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Following the signal sequence from ribosomal tunnel exit to signal recognition particle

MPG-Autoren
http://pubman.mpdl.mpg.de/cone/persons/resource/persons50431

Mielke,  Thorsten
Imaging/Electron Microscopy (Head: Rudi Lurz/Thorsten Mielke), Scientific Service (Head: Manuela B. Urban), Max Planck Institute for Molecular Genetics, Max Planck Society;

Beckmann,  Roland
Max Planck Society;

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Halic.pdf
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Zitation

Halic, M., Blau, M., Becker, T., Mielke, T., Pool, M. R., Wild, K., et al. (2006). Following the signal sequence from ribosomal tunnel exit to signal recognition particle. Nature, 444(7118), 507-511. doi:10.1038/nature05326.


Zitierlink: http://hdl.handle.net/11858/00-001M-0000-0010-832D-F
Zusammenfassung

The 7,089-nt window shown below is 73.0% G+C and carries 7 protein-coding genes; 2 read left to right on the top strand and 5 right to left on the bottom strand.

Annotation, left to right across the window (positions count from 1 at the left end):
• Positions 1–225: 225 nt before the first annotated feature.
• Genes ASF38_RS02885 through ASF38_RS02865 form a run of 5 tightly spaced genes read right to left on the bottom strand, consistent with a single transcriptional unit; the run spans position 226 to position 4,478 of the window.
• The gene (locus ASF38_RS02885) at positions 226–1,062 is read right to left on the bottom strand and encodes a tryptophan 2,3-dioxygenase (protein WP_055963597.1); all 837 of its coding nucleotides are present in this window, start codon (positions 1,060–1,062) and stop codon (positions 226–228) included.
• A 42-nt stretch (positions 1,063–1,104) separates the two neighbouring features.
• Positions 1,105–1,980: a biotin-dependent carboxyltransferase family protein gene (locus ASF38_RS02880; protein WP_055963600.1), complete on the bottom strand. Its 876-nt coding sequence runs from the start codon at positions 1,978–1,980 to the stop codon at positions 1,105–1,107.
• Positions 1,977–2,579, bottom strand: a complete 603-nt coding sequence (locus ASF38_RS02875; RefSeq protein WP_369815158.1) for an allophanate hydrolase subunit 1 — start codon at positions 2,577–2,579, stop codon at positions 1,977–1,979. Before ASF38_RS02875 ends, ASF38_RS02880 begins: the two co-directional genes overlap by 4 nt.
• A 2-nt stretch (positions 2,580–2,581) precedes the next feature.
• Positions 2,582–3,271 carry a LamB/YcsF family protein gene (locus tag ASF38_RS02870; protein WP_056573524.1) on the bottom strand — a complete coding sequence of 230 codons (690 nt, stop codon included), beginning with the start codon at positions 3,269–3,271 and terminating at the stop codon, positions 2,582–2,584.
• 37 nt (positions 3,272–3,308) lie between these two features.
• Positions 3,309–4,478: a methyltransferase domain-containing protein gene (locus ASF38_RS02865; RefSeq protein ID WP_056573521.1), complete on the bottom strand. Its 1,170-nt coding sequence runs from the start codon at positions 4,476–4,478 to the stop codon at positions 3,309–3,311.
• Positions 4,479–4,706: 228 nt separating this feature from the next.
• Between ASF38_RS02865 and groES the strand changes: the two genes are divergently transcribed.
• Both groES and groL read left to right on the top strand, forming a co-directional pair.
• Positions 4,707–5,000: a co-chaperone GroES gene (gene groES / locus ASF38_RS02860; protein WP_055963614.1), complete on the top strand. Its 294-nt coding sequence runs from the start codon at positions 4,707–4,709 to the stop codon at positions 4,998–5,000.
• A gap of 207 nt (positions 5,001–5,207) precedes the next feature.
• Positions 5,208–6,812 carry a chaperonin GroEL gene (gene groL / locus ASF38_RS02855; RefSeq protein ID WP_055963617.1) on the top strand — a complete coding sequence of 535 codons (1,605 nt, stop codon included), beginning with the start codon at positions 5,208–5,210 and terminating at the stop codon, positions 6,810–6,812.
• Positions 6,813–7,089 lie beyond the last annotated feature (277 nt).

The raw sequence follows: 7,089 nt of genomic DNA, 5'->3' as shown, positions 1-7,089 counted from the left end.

Membrane and secretory proteins can be co-translationally inserted into or translocated across the membrane. This process is dependent on signal sequence recognition on the ribosome by the signal recognition particle (SRP), which results in targeting of the ribosome–nascent-chain complex to the protein-conducting channel at the membrane. Here we present an ensemble of structures at subnanometre resolution, revealing the signal sequence both at the ribosomal tunnel exit and in the bacterial and eukaryotic ribosome–SRP complexes. Molecular details of signal sequence interaction in both prokaryotic and eukaryotic complexes were obtained by fitting high-resolution molecular models. The signal sequence is presented at the ribosomal tunnel exit in an exposed position ready for accommodation in the hydrophobic groove of the rearranged SRP54 M domain. Upon ribosome binding, the SRP54 NG domain also undergoes a conformational rearrangement, priming it for the subsequent docking reaction with the NG domain of the SRP receptor. These findings provide the structural basis for improving our understanding of the early steps of co-translational protein sorting.